Category: Calcium/Bone Disorders
Assess sub optimal investigation and treatment initiation for osteoporosis despite presence of multiple risk factors
Methods : Retrospective analysis
Acute orthogeriatrics service of John Hunter Hospital provided service for 187 patients with neck of femur fracture (NOFF) during January 2017 to June 2017. Patients average age 82.3 years, 64.2% were female, 0.5% aboriginal, 23.5% were from residential aged care facility, 42.2% were not requiring any walking aids, and 41.2% were with diagnosed cognitive impairment. On presentation, 54% patients were not on any bone protective agents, 32.6% were on calcium and or vitamin D supplementation and 13.4% on bisphosphonate or another potent bone modifying agent. During discharge this numbers changed to 7.5%, 43.3% and 43.3% respectively (5.9% not recorded). Overall, 53.5% patients had at least one common metabolic condition (20.8% diabetes, 23% with deranged liver functions, 24% with Chronic Kidney Disease, 5.9% with hyperparathyroidism, 2.1% with hyperthyroidism). 58.8% patients were on at least 1 or more medications having large to modest risk of osteoporosis. 58.8% had 1 or more other metabolic conditions (15.5% hyponatremia, 8% hypomagnesemia, 6.4% hypothyroidism and 38.5% dyslipidaemia) that possibly also contributes to osteoporosis. 41.7% patients did not have weight records, however 16% of the recorded weighed <60 kg. Despite presence of significant risk factors, only 23% patients had pre event (before NOFF presentation) Bone Mineral Density (BMD/DEXA scan), even after a fragility fracture (post NOFF admission) only 16% patients had a BMD scan done over one year after discharge from hospital since admission with fragility fracture.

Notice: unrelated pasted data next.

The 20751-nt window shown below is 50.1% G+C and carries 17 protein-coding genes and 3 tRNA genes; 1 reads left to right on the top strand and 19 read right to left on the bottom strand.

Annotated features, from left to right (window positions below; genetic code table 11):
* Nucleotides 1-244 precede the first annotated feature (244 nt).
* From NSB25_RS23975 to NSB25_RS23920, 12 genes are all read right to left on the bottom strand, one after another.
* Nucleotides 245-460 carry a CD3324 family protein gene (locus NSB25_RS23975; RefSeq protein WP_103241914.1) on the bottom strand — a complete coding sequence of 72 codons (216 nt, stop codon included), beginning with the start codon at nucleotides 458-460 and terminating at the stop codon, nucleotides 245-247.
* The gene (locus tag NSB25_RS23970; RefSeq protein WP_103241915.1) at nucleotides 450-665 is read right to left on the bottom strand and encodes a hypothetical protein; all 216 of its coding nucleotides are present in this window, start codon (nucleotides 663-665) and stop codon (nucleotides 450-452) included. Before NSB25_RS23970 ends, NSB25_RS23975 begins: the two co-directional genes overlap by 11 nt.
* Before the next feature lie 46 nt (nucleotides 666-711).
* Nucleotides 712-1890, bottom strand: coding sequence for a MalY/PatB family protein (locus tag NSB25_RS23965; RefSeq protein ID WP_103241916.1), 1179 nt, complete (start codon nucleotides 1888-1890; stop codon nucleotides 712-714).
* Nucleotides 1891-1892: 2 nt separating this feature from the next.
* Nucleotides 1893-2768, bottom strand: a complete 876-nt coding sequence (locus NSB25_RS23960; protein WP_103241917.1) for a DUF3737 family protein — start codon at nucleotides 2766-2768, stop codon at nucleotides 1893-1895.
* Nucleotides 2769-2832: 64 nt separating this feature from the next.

To compare and contrast driving decisions to perform BMD (DEXA scan), patients who had pre NOFF BMD, were more cognitively intact (72.1% with normal cognition in pre event BMD available group vs 54.9% in no pre event BMD available group), were more likely from private residence (81.4% from private residence in pre event BMD available group vs 75% in no pre event BMD available group), were less dependent on walking aid (51.2% required walking aid in pre event BMD available group vs 60% in no pre event BMD available group). Patients who had post event BMD, were younger (average age 71 years), almost all (96.7%) from private residence, about two thirds (63.3%) were not using walking aid and 83.3% were with normal cognition.
These findings suggest under diagnosis of osteoporosis in the community and underpins sub optimal investigation and treatment initiation in these population for osteoporosis despite presence of multiple risk factors for osteoporosis.
Mahbub Hasan– Advanced Trainee, Royal Australian College of Physicians, Hornsby, New South Wales, Australia